Felis ISSN 2398-2950

Birman cat distal polyneuropathy

Contributor(s): Laurent Garosi, Mark Lowrie

Introduction

  • Cause: suspected inherited neurodegenerative disease.
  • Signs: slowly progressive.
  • Diagnosis: pelvic limb ataxia, hypermetria in all four limbs, plantigrade stance with abduction of hocks.
  • Treatment: no known treatment.
  • Prognosis: poor prognosis.

Pathogenesis

Etiology

  • Suspected inherited.
  • Suspected recessive mode of inheritance and sex-limited trait (all cats reported have been female).

Pathophysiology

  • Central-peripheral distal axonopathy (dying-back neuropathy).
  • Loss of myelinated and unmyelinated fibers in the peripheral nerves in addition to fiberloss in the central nervous system.

Timecourse

  • Onset of signs at 8-10 weeks of age.
  • Slow deterioration.

Diagnosis

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Treatment

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Prevention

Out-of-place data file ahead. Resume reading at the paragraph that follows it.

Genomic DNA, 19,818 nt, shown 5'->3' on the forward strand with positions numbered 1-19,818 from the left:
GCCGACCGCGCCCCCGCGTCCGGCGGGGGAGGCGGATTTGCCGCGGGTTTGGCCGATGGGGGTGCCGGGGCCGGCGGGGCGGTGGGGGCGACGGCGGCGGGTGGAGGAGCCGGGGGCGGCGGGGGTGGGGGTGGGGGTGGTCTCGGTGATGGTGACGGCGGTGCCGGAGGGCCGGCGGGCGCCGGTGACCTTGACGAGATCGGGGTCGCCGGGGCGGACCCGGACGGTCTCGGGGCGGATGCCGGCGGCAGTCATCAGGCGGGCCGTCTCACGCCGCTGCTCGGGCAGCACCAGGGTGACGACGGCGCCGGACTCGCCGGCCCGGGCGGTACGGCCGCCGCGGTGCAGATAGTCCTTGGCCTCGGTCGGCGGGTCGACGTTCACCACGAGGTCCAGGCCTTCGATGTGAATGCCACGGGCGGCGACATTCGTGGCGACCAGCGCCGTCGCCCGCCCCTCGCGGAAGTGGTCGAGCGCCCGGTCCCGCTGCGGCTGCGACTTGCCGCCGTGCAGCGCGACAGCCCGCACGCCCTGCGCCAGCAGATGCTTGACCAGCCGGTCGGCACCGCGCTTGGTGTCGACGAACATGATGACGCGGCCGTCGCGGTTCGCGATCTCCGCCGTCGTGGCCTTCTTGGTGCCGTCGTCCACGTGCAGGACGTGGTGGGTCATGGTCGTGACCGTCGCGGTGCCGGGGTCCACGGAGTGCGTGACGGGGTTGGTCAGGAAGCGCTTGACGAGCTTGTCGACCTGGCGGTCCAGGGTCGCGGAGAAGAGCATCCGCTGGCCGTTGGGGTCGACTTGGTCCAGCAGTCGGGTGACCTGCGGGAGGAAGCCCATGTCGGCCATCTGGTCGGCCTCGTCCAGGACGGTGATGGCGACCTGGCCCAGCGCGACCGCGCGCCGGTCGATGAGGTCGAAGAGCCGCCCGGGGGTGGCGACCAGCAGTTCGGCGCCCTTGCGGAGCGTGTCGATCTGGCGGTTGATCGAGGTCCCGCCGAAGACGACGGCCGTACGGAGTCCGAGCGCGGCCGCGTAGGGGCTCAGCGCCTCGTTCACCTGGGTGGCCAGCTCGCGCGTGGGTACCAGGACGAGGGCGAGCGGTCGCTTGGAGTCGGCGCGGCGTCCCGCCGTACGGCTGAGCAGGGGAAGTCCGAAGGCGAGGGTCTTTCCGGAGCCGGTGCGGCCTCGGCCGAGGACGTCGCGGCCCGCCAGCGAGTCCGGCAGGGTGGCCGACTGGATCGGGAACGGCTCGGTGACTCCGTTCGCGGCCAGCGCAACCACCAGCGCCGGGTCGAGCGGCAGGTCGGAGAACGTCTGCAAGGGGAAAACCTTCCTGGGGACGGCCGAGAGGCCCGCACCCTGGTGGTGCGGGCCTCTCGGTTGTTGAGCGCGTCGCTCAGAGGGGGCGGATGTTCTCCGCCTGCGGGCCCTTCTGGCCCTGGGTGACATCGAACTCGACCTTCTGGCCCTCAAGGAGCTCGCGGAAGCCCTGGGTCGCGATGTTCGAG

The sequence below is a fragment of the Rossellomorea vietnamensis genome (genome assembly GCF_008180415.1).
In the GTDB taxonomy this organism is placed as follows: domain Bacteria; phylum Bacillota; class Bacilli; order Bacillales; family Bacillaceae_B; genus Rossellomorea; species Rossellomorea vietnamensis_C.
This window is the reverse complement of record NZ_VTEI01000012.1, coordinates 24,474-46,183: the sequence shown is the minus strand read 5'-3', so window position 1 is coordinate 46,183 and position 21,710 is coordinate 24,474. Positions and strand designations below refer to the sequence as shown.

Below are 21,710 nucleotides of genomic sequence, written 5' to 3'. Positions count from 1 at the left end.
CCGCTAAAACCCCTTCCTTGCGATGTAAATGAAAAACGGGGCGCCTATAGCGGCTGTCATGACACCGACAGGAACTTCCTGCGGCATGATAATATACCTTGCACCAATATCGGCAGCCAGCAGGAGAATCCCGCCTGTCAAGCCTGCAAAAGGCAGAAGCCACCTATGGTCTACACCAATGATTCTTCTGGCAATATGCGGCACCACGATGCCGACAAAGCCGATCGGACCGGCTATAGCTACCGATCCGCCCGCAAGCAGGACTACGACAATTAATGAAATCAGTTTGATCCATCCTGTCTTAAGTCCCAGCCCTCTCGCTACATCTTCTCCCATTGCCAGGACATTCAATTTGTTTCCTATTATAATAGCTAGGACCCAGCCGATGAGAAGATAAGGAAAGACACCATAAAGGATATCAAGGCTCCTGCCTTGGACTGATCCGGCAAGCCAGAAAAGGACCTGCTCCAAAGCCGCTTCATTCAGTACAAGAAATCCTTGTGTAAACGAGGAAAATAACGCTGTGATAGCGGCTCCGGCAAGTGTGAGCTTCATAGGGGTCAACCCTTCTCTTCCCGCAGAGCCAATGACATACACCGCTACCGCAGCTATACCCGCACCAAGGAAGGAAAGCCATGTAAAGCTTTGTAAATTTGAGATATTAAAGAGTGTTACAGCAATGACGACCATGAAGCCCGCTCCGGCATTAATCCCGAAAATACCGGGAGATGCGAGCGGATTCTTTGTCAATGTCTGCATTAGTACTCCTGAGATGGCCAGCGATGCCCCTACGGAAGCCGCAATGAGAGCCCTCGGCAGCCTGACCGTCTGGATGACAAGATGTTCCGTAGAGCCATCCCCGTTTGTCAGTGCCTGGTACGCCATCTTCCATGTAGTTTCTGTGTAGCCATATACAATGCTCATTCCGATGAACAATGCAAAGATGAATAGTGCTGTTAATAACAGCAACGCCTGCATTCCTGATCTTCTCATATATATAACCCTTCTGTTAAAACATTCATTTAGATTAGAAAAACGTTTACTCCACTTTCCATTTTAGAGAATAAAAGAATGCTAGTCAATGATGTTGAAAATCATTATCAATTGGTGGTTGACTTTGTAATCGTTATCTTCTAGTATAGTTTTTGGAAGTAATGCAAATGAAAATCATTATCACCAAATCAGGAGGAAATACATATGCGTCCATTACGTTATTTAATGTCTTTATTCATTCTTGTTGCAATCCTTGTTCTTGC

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Outcomes

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Further Reading

Publications

Refereed papers

  • Recent references from PubMed and VetMedResource.
  • Coates J R, O'Brien D P (2004) Inherited peripheral neuropathies in dogs and cats.   Vet Clin Small Anim 34 (6), 1361-1401 PubMed.
  • Moreau P M, Vallat J M, Hugon J et al (1991) Peripheral and central distal axonopathy of suspected inherited origin in Birman cats. Acta Neuropathol 82 (2), 143-146 PubMed.
  • Moreau P M, Hugon J, Vallat J M (1989) Leucoencephalomyeloneuropathy in a litter of Birman cats. Proc Eur Soc Vet Neurol 3, 75-80.


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